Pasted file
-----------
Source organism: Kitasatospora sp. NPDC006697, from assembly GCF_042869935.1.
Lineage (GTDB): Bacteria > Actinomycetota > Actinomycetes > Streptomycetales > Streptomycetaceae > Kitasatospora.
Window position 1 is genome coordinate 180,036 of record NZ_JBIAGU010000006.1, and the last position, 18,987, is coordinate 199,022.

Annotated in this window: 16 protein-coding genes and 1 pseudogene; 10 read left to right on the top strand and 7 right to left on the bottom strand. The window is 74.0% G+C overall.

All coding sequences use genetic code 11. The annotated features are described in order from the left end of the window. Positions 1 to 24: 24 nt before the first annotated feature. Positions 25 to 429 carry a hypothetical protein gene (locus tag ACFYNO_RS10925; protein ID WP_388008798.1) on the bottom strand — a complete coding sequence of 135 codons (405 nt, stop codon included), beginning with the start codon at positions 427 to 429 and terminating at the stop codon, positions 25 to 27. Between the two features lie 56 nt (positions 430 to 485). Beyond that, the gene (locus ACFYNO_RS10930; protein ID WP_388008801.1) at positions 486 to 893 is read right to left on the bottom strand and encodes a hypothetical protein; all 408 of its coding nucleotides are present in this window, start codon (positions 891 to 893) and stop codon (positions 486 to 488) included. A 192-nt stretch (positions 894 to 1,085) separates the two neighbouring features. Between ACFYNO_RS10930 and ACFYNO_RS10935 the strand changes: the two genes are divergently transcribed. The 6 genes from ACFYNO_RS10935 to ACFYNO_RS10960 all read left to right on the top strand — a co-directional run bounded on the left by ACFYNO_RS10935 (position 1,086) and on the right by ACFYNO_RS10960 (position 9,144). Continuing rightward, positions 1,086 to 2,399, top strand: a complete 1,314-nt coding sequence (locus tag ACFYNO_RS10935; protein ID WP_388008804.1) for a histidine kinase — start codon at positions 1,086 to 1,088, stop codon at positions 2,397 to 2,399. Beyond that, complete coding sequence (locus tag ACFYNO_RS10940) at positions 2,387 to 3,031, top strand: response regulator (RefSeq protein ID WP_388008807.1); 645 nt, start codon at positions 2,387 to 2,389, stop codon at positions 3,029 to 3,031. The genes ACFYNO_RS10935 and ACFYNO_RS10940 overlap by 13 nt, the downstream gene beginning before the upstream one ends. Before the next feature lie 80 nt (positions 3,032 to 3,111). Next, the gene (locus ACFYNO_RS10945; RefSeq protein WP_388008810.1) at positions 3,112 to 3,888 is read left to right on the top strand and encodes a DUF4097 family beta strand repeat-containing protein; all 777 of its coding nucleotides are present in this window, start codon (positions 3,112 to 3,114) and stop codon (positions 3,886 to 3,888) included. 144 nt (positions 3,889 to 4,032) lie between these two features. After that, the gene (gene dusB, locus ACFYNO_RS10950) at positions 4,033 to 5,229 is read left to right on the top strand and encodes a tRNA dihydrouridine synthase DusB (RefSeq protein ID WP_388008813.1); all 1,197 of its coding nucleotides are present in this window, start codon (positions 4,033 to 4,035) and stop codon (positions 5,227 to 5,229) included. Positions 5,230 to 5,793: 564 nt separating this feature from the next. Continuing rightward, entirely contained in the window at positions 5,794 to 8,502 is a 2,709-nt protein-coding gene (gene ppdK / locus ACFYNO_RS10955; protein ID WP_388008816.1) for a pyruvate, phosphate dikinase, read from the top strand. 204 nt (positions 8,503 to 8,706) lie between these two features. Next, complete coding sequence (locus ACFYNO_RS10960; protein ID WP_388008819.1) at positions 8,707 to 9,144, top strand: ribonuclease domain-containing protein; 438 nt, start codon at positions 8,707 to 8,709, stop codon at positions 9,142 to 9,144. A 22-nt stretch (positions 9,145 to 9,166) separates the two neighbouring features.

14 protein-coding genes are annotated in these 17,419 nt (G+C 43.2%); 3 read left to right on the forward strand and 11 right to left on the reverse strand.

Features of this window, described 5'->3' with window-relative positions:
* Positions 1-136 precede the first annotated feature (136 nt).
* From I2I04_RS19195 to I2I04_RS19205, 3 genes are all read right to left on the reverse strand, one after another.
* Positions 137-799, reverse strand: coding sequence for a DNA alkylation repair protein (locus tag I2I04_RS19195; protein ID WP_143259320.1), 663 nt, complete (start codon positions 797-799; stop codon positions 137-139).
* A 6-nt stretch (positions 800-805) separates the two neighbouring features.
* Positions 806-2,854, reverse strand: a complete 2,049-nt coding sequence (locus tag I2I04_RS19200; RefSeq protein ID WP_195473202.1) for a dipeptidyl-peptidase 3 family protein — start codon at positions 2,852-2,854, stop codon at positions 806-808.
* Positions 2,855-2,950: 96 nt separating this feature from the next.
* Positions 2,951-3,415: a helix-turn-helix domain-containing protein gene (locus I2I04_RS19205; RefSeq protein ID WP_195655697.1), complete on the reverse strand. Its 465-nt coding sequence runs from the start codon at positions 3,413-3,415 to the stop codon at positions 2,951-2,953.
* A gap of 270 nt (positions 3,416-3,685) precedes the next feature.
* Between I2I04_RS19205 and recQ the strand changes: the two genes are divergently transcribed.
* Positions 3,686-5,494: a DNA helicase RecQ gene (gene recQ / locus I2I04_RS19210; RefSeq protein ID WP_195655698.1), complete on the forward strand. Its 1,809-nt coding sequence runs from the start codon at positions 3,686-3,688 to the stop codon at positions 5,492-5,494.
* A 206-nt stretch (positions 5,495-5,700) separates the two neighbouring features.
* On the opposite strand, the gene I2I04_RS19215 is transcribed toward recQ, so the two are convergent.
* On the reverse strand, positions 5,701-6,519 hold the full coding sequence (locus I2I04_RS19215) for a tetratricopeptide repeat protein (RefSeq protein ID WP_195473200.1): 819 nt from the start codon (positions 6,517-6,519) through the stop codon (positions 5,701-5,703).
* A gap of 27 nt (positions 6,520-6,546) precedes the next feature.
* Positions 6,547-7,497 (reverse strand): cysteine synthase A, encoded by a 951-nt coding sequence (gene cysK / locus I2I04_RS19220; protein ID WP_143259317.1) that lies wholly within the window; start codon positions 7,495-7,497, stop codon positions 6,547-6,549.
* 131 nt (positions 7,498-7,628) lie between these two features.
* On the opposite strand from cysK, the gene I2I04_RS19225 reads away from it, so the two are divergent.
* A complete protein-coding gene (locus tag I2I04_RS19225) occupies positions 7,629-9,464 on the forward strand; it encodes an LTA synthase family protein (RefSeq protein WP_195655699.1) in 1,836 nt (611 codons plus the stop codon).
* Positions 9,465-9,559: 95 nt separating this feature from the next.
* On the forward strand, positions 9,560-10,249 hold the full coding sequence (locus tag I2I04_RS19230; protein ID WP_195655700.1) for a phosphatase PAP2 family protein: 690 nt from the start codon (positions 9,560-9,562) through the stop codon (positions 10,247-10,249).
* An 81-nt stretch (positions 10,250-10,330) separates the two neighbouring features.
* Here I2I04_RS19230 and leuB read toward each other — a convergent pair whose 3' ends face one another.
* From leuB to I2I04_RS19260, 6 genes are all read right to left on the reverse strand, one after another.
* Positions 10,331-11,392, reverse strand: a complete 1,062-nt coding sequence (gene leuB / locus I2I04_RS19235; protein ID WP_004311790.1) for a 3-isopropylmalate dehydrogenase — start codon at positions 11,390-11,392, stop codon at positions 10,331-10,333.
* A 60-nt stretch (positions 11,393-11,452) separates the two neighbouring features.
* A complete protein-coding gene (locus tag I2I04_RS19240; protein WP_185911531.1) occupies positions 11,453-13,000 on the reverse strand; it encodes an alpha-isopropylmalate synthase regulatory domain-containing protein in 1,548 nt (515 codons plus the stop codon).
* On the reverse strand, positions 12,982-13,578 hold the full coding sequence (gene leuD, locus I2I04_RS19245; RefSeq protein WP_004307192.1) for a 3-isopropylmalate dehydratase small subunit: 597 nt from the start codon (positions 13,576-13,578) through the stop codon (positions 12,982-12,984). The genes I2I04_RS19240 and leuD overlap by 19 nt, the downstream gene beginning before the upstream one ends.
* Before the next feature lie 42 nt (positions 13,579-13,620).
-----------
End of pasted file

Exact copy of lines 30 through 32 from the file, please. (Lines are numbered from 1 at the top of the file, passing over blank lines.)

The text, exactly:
* From leuB to I2I04_RS19260, 6 genes are all read right to left on the reverse strand, one after another.
* Positions 10,331-11,392, reverse strand: a complete 1,062-nt coding sequence (gene leuB / locus I2I04_RS19235; protein ID WP_004311790.1) for a 3-isopropylmalate dehydrogenase — start codon at positions 11,390-11,392, stop codon at positions 10,331-10,333.
* A 60-nt stretch (positions 11,393-11,452) separates the two neighbouring features.